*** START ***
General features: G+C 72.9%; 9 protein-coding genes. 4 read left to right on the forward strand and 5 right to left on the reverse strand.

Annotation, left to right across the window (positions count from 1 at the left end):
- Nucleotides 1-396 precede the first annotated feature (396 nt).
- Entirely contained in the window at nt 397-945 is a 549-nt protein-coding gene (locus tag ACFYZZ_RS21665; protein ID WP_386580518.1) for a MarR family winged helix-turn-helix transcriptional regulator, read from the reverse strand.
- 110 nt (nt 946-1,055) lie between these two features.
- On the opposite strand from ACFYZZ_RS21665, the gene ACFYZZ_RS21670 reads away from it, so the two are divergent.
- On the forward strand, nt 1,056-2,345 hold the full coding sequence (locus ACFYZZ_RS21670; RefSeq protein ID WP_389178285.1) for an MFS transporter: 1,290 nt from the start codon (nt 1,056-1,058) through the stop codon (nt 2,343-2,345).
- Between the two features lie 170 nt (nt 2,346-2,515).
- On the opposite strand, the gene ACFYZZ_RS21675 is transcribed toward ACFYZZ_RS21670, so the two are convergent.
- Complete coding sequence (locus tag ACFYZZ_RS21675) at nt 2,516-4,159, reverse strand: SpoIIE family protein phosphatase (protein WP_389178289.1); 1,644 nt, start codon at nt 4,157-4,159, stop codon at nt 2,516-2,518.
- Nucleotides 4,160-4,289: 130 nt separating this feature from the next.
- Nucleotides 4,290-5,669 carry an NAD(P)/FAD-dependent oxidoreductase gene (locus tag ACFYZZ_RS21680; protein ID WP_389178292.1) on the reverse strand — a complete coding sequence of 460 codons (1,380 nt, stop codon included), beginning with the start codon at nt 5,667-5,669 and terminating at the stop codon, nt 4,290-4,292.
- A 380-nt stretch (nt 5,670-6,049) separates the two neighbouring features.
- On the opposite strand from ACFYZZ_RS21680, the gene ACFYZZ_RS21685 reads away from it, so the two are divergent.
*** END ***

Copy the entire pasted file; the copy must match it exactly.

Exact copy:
General features: G+C 72.9%; 9 protein-coding genes. 4 read left to right on the forward strand and 5 right to left on the reverse strand.

Annotation, left to right across the window (positions count from 1 at the left end):
- Nucleotides 1-396 precede the first annotated feature (396 nt).
- Entirely contained in the window at nt 397-945 is a 549-nt protein-coding gene (locus tag ACFYZZ_RS21665; protein ID WP_386580518.1) for a MarR family winged helix-turn-helix transcriptional regulator, read from the reverse strand.
- 110 nt (nt 946-1,055) lie between these two features.
- On the opposite strand from ACFYZZ_RS21665, the gene ACFYZZ_RS21670 reads away from it, so the two are divergent.
- On the forward strand, nt 1,056-2,345 hold the full coding sequence (locus ACFYZZ_RS21670; RefSeq protein ID WP_389178285.1) for an MFS transporter: 1,290 nt from the start codon (nt 1,056-1,058) through the stop codon (nt 2,343-2,345).
- Between the two features lie 170 nt (nt 2,346-2,515).
- On the opposite strand, the gene ACFYZZ_RS21675 is transcribed toward ACFYZZ_RS21670, so the two are convergent.
- Complete coding sequence (locus tag ACFYZZ_RS21675) at nt 2,516-4,159, reverse strand: SpoIIE family protein phosphatase (protein WP_389178289.1); 1,644 nt, start codon at nt 4,157-4,159, stop codon at nt 2,516-2,518.
- Nucleotides 4,160-4,289: 130 nt separating this feature from the next.
- Nucleotides 4,290-5,669 carry an NAD(P)/FAD-dependent oxidoreductase gene (locus tag ACFYZZ_RS21680; protein ID WP_389178292.1) on the reverse strand — a complete coding sequence of 460 codons (1,380 nt, stop codon included), beginning with the start codon at nt 5,667-5,669 and terminating at the stop codon, nt 4,290-4,292.
- A 380-nt stretch (nt 5,670-6,049) separates the two neighbouring features.
- On the opposite strand from ACFYZZ_RS21680, the gene ACFYZZ_RS21685 reads away from it, so the two are divergent.